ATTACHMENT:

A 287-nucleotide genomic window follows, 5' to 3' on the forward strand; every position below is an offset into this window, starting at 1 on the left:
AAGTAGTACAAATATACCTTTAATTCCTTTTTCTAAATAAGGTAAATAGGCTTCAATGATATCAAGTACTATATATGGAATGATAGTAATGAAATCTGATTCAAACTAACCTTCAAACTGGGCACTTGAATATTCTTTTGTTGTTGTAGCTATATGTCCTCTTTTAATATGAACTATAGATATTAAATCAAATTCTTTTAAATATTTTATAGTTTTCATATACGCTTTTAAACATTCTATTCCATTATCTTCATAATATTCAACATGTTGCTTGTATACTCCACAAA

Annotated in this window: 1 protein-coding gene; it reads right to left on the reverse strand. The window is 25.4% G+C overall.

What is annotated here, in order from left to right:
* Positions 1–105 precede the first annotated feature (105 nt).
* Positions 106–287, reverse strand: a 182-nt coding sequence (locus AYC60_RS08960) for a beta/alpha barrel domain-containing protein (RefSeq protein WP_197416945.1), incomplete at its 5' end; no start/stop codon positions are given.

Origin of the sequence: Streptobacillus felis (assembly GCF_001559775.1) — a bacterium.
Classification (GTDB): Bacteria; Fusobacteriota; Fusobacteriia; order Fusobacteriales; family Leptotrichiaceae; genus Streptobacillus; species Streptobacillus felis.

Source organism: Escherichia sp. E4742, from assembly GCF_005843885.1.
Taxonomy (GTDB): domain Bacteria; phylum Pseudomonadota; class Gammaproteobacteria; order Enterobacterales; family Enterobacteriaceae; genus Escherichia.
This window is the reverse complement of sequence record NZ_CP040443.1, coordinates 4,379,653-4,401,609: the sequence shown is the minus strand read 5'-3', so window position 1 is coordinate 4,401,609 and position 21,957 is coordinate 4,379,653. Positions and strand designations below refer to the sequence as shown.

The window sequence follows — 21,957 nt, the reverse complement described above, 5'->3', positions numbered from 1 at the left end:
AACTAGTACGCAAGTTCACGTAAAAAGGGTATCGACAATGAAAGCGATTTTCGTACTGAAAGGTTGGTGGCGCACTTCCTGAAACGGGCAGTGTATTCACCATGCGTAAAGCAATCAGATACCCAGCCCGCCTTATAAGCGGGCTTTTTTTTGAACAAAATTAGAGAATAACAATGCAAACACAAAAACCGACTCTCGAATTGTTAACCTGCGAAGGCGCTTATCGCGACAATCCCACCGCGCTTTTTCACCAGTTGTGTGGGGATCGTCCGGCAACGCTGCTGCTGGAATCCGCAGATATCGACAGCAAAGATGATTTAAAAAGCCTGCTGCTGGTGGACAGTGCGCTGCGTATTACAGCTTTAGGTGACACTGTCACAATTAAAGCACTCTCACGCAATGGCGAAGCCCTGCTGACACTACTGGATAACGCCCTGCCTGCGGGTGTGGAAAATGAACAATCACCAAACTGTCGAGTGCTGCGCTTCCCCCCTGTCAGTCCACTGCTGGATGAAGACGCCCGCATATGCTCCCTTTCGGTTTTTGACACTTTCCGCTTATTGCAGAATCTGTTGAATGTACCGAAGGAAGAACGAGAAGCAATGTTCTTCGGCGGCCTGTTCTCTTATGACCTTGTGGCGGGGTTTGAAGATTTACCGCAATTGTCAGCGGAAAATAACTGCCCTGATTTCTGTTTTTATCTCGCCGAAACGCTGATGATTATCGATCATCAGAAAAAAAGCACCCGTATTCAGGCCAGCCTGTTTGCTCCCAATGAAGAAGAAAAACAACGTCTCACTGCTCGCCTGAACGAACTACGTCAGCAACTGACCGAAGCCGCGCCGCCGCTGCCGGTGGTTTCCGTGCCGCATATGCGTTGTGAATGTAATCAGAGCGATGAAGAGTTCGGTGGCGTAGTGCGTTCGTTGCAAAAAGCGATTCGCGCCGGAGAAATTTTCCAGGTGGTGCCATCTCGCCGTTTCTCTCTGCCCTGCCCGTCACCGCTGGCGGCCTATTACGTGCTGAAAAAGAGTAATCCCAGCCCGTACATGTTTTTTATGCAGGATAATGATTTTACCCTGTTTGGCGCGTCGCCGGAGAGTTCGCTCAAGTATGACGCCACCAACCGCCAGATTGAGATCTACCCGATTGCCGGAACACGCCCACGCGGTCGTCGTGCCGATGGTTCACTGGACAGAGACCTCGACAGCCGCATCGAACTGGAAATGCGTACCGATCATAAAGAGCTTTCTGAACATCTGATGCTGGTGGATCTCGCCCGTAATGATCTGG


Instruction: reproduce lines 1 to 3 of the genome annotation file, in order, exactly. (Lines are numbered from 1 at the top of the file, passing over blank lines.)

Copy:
A 287-nucleotide genomic window follows, 5' to 3' on the forward strand; every position below is an offset into this window, starting at 1 on the left:
AAGTAGTACAAATATACCTTTAATTCCTTTTTCTAAATAAGGTAAATAGGCTTCAATGATATCAAGTACTATATATGGAATGATAGTAATGAAATCTGATTCAAACTAACCTTCAAACTGGGCACTTGAATATTCTTTTGTTGTTGTAGCTATATGTCCTCTTTTAATATGAACTATAGATATTAAATCAAATTCTTTTAAATATTTTATAGTTTTCATATACGCTTTTAAACATTCTATTCCATTATCTTCATAATATTCAACATGTTGCTTGTATACTCCACAAA

Annotated in this window: 1 protein-coding gene; it reads right to left on the reverse strand. The window is 25.4% G+C overall.